- When preparing your team, cast a wide net. To get the most comprehensive assessment possible, you’ll want to ensure the proper stakeholders are involved. This might include subject matter experts from cross-functional areas – from IT and operations to human resources, compliance and legal to other key supervisors or managers. Once you’ve identified these stakeholders, establish protocols for tasks, timelines and communication among the team, just to make sure everything runs smoothly.
- Fully scope the risk assessment. Do you know what your compliance obligations are? The HIPAA Security Rule requires “an accurate and thorough assessment of the potential risks and vulnerabilities to the confidentiality, integrity and availability of electronic protected health information (EPHI) held by the covered entity.” However, if you are working on attesting to Stage 1 meaningful use, your focus will likely be narrowed to that which specifically applies to your certified electronic health record (EHR) technology. For Stage 2, you will need to ensure that you have addressed encryption and/or security of data at rest. Regardless of your compliance requirements, make sure the scope of the assessment is clearly defined, and that your team understands and recognizes their focus.
- Take stock of your data. One of the key components of any assessment is determining how PHI and EPHI are received, stored, transmitted, accessed or disclosed. Once you have fully scoped your assessment, you can begin gathering the relevant data – a good place to start might be reviewing past or existing projects, performing interviews, reviewing documentation, or using your organization’s standard data-gathering techniques, if applicable. Be sure to include data that might be stored with a business associate or third party, or on removable media and portable computing devices. As part of the process, you’ll want to document your methods used to gather EPHI or PHI.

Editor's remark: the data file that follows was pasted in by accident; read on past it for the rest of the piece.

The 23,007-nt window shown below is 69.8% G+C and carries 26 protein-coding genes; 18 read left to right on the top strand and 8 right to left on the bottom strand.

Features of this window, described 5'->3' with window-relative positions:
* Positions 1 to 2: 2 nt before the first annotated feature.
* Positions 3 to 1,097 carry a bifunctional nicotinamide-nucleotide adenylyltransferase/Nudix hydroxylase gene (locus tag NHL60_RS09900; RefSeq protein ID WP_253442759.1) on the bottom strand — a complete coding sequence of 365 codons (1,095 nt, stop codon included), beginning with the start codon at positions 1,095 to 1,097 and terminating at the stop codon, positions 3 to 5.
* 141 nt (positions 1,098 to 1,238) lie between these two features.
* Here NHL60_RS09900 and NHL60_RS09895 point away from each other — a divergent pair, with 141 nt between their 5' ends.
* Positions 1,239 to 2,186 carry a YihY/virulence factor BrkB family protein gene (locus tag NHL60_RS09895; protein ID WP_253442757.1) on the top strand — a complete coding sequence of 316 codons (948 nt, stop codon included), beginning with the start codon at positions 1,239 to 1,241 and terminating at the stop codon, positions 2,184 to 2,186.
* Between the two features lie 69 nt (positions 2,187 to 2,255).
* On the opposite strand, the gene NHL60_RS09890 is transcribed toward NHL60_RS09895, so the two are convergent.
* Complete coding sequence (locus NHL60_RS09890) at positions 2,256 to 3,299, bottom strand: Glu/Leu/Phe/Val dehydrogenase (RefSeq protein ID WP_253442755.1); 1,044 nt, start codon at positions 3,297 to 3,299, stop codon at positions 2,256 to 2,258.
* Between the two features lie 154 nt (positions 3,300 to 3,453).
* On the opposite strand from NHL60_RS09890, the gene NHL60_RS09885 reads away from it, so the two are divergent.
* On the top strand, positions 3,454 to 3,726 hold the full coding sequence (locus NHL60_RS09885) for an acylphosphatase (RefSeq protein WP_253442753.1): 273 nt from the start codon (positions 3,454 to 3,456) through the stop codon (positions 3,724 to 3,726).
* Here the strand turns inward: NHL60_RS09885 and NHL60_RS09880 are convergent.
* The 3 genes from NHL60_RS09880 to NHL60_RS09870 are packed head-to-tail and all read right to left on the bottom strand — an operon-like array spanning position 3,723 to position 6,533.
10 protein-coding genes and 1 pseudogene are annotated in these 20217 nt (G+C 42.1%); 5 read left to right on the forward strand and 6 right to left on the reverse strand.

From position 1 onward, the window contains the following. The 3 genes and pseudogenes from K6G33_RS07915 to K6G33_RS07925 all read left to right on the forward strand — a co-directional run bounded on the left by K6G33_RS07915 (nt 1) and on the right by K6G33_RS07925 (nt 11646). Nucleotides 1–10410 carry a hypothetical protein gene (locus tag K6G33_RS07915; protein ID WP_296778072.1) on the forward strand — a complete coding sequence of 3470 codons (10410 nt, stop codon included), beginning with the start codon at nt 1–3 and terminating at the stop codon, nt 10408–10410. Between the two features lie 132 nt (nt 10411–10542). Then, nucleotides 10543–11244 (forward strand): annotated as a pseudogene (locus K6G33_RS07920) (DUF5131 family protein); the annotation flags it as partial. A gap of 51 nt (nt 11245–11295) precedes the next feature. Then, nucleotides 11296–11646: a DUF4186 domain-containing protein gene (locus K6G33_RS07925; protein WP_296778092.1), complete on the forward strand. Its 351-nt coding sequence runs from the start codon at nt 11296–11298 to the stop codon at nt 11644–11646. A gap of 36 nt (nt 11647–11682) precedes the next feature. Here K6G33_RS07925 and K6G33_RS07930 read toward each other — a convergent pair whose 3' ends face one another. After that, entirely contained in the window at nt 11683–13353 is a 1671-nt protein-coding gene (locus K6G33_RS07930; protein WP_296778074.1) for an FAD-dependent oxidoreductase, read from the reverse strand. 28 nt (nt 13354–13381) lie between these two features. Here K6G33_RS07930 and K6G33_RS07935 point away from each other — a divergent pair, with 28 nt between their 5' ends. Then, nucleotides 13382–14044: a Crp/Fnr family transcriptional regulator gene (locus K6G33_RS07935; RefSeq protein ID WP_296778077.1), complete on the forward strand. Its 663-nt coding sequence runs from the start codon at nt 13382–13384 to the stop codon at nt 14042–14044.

- Address anticipated or known vulnerabilities. It’s likely that you already have identified potential vulnerabilities and addressed the likelihood they would be exploited by a potential threat source. If they fall into the scope of your assessment, you’ll want to document this beforehand. The HIPAA Security Rule requires you to take into account the probability of potential risks to EPHI, which – taken into consideration along with the results of your assessment – will assist you in identifying “reasonably anticipated” threats that you will be required to address.
- Document, document, document. Even though it has been mentioned already, the importance of proper documentation cannot be stressed enough. HHS will require analysis in writing, and the material you’ve gathered throughout your risk assessment will meet that requirement, along with your documentation of the corrective actions taken to remediate any problems uncovered by the assessment.
- Be prepared for follow-up after the risk assessment is completed. This is critical, particularly for those attesting to Meaningful Use; a risk assessment isn’t enough. An organization must be willing to “implement security updates as necessary and correct identified security deficiencies as part of its risk management process.” Failure to address identified security gaps and vulnerabilities puts the organization at risk and subject to corrective action.
- Regularly check on your progress. As a final note, HHS recommends performing risk assessment periodically, particularly after a change in technology or business operations that could adversely affect the security of your PHI or EPHI. Make sure your team is prepared for this ongoing responsibility. Conducting regular risk assessments can potentially stave off vulnerabilities and incidents that could ultimately lead to a data breach, making it a best practice for any organization looking to manage risk.
Danny Creedon, CISA, CISM, is a Managing Director with Kroll Advisory Solutions Cyber Investigations Practice based in Philadelphia while the Cyber Security and Information Assurance practice is in Nashville. He has more than 20 years of experience in information systems, with a focus on application programming, systems programming, project management and information systems auditing.